when i was about nine my grandmother and i took a vacation together. on that vacation, she died. i think that marked the beginning of my obsession with death. I now had a loved one in that other place, and that place became a curiosity for me. suddenly i felt a strange sense of comfort when it came to all things dead. cemeteries, the smell of a funeral home. (is that embalming fluid?????) over the years i moved past that, but the books i read tended to be dark.

flash forward: my husband died of cancer ten years ago. After a couple of surgeries he was told the cancer had returned and he had at the VERY most two weeks to live. so we went home and waited. just basically sat and waited. every day was goodbye. every day was the last day. every day was the preparation for death. this went on for five freakin' months. it truly was the blackest of black comedies. i was alone with him in the middle of the night when he took his final breath. i think the whole experience brought back a bit of the old death obsession. It has certainly surfaced in my writing.

as writers we take major events in our lives, traumatic or otherwise, and turn and twist them and look at them from all different angles.

my question is: if you are drawn to the macabre, if you are drawn to cemeteries, if you write about death and murder, do you think a past death event plays a part in your curiosity and need to further explore? (I'm not talking about mystery here. I think different though processes are at work when it comes to a mystery that follows a set of clues until the case in solved.)

I'm curious to know if most people who write about death have been through a fairly significant death event. Of course death touches all of us, so I don't know.... Maybe my obsession has always been there, Maybe none of this had anything to do with it.

here's an interesting aside: i knew a high school girl whose father was killed in a plane crash. a few months later she started hanging around funeral homes and a couple of years later she married a mortician.

oh, and if you'd like to reply, but feel uncomfortable posting under your name please feel free to post anonymously.

Saturday, August 05, 2006

The future is night

write this on your forehead:

August 22

The Clarity of Night Short Fiction Contest!

Party favors! Balloons! Clowns and jugglers! Bearded ladies! Monkeys on unicycles! Come one, come all to The Clarity of Night for another one of Jason's fantastic short fiction contests. Jason has been kind enough to invite me along for this journey, so together he and I will be slicing and dicing your entries. Kidding! Jason is known for his thoughtful and nurturing feedback, so I will try my best to avoid screwing that up.

While you're there, check out some of Jason's great fiction. Right now he's working on a serial called The Field that I think is one of his best.

more flashing going on: Jim Stitzel has created Flashes of Speculation.

About Flashes of Speculation:
Flashes of Speculation is dedicated to the sharing of works of flash fiction in the genre of speculative fiction. This includes science fiction, fantasy, horror fiction, supernatural fiction, alternate history, or magic realism.

Friday, August 04, 2006

Word Nerd

Bethany Warner at Word Nerd has posted a review of Pale Immortal where she says really nice things like this:

"WOW. Word Nerd's guilty little reading pleasure is vampire stories but this one takes the cake for the best one she's read in a long time."

Word Nerd

in other news: i just received the info about the ITW conference in NYC next summer. hotel: yikes! 200 bucks a night. tax, etc. will probably make that 240. i'll have to pass, but at least this info makes it easy to decide. I knew NYC hotels were expensive, but I didn't know how expensive.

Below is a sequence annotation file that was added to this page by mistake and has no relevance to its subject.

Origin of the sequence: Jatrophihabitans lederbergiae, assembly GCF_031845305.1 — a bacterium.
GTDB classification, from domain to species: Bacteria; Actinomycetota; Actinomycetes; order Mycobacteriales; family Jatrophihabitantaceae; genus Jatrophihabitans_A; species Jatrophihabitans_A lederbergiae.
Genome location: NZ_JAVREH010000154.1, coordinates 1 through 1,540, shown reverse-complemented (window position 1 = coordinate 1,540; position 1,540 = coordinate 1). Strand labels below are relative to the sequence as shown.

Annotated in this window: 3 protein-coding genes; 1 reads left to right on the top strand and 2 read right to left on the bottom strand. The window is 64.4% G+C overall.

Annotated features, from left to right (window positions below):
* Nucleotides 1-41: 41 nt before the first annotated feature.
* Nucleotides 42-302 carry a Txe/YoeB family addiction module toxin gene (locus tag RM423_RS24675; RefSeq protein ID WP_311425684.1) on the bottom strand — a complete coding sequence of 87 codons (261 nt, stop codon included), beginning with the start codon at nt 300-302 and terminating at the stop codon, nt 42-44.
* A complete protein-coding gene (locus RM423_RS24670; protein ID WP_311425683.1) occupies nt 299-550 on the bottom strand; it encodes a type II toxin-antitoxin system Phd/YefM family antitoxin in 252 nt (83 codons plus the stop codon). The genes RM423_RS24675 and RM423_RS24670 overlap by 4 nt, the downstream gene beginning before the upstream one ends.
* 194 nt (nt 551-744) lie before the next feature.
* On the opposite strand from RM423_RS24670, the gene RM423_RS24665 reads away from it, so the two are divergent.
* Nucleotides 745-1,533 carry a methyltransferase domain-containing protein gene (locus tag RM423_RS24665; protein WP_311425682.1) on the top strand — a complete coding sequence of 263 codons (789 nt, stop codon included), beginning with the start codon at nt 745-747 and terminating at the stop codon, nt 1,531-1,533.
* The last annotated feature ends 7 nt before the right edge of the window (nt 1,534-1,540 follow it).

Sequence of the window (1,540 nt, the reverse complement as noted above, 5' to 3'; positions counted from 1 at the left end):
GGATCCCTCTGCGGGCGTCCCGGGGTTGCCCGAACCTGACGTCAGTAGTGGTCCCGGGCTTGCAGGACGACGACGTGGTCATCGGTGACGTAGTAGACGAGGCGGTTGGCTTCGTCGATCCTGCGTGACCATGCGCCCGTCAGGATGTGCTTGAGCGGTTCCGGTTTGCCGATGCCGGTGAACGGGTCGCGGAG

(i tried to stay away from my blog; i really did.)

group blogs

Thinking about starting a group blog?

A few months ago I was invited to join and help start a group blog with writers from the Twin Cities. Since I already had...let's least three blogs, I said no. But with some arm-twisting I finally said yes. My biggest issue was that this was a romance blog, and I thought my presence there would confuse visitors. In the end I'm not sure it confused as much as diluted the focus.

What I learned from my stint in a group blog:

Group blogs are hard. Much, much harder than a solo blog.

It's hard for a group blog to have personality, because...well, it's a group.

Group blogs aren't spontaneous. This was my biggest frustration. You have your day to post. If you have something you want to chat about, something that's on your mind, it will no longer be on your mind next week. Lack of spontaneity translates to lack of energy. The more the merrier does not apply here.

Worry over dominating the blog keeps members from posting even when things are sluggish.

Nobody is in charge. While this seems the fair way to handle things, you almost need a host. Otherwise it's like going to a party where there is no host and everybody is wandering around looking for the beer, and the CD is stuck on Green Day's Time of Your Life.

Disinterested group members. A lot of people get into group blogs because they have no interest in having a blog in the first place, but they feel pressured into blogging. They feel a group blog will be the easier way to go. YOU HAVE TO ENJOY BLOGGING. If you don't enjoy it, don't do it.

If you build it, they might not come. Big names don't translate to visitors. Many of the most popular blogs are written by unpublished writers or newly contracted writers. I've seen some NYT writers start blogs with other NYT writers and the blogs bombed.

Having a group doesn't always mean more visitors. It could actually mean fewer visitors.

A group blog takes just as much time as a solo blog. Maybe more when you factor in the planning and behind-the-scenes stuff.

It's probably not a good idea to mix genres.

Make sure everybody is on the same page, especially when it comes to participation.

edit to add more ideas:

you can't be afraid to make an ass out of yourself.

Thursday, August 03, 2006